Polish is the official language of Poland, and is most closely related to Czech and Slovak, which are also members of the West Slavic branch of the Indo-European language family. Polish is the second most widely spoken Slavic language, after Russian. Unlike Russian, Polish uses a latin script with diacritics. The Polish language came under threat during historical domination and as a result is an important symbol of identity for Polish people. There is a large body of important literature written in Polish, including poetry and epic tales. Polish contributions to literature are widely celebrated in the English-speaking world. Polish migration to Australia peaked in the post-war period between 1947 and 1954, and then again in the early 1980s, when more than 25,000 Poles arrived in Australia, many as refugees. As a result of the important link between language and identity for Polish speakers, community-run language classes were quickly established. Polish continues to be an important community language in Australia and in 2015 is offered in one university.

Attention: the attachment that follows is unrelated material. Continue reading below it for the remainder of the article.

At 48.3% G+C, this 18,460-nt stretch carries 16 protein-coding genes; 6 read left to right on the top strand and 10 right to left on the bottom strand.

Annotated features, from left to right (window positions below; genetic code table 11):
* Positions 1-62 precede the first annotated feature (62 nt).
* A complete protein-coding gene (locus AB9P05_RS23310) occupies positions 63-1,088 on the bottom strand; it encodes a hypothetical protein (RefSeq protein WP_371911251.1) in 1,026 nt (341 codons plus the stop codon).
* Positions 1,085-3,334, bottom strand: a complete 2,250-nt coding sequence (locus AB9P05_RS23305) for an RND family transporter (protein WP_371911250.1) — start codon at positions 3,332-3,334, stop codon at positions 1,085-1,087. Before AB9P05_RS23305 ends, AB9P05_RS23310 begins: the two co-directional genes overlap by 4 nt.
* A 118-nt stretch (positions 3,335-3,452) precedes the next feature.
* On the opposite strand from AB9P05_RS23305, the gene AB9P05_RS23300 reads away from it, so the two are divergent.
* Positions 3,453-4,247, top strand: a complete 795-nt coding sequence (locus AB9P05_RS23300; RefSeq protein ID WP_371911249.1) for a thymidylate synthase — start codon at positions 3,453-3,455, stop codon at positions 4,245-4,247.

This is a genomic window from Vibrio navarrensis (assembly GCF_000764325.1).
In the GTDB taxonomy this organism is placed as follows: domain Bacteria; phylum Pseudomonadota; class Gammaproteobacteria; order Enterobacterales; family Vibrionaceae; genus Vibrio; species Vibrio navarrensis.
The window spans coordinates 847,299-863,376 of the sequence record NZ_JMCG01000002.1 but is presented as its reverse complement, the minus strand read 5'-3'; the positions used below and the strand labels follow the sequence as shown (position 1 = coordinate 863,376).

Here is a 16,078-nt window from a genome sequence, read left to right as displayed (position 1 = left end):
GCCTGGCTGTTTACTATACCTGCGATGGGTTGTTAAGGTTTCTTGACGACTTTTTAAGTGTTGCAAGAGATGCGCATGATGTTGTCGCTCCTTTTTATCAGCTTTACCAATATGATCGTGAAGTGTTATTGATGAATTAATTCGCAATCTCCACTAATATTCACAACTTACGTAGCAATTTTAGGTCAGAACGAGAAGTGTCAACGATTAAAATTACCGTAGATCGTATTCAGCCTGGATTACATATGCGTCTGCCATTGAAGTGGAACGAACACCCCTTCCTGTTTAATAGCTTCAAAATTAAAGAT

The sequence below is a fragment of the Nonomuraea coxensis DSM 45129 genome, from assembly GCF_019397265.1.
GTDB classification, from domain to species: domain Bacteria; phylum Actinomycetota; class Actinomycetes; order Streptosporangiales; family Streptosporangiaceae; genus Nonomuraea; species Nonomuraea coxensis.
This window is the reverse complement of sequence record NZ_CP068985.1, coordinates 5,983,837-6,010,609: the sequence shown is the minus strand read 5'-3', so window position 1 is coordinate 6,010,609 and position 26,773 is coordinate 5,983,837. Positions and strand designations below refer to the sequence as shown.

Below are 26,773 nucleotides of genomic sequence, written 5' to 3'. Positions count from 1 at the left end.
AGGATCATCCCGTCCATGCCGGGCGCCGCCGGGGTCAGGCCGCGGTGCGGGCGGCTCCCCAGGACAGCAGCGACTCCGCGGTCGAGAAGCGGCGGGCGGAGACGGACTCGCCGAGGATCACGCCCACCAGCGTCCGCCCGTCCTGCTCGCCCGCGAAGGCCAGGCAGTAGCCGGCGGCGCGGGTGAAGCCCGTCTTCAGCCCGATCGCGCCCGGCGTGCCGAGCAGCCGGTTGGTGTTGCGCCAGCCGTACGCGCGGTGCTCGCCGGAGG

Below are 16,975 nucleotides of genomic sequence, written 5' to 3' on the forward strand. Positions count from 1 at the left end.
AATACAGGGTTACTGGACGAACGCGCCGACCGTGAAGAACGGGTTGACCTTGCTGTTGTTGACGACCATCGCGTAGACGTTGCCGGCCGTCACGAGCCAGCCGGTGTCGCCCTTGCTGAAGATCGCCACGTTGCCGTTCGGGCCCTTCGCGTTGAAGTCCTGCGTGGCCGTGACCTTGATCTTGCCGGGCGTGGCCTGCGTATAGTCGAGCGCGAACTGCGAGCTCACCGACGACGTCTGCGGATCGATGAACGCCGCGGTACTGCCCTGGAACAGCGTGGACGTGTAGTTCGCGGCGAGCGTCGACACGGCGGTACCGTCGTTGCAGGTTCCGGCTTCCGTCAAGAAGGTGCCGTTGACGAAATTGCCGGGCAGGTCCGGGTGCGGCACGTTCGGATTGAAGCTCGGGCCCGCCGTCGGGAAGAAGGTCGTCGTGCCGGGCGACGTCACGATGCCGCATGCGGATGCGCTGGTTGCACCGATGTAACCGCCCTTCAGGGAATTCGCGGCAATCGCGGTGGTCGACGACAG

Number of people in Australia who speak this language at home: 50,696 (ABS Census Data, 2011)
Language Category: European Languages
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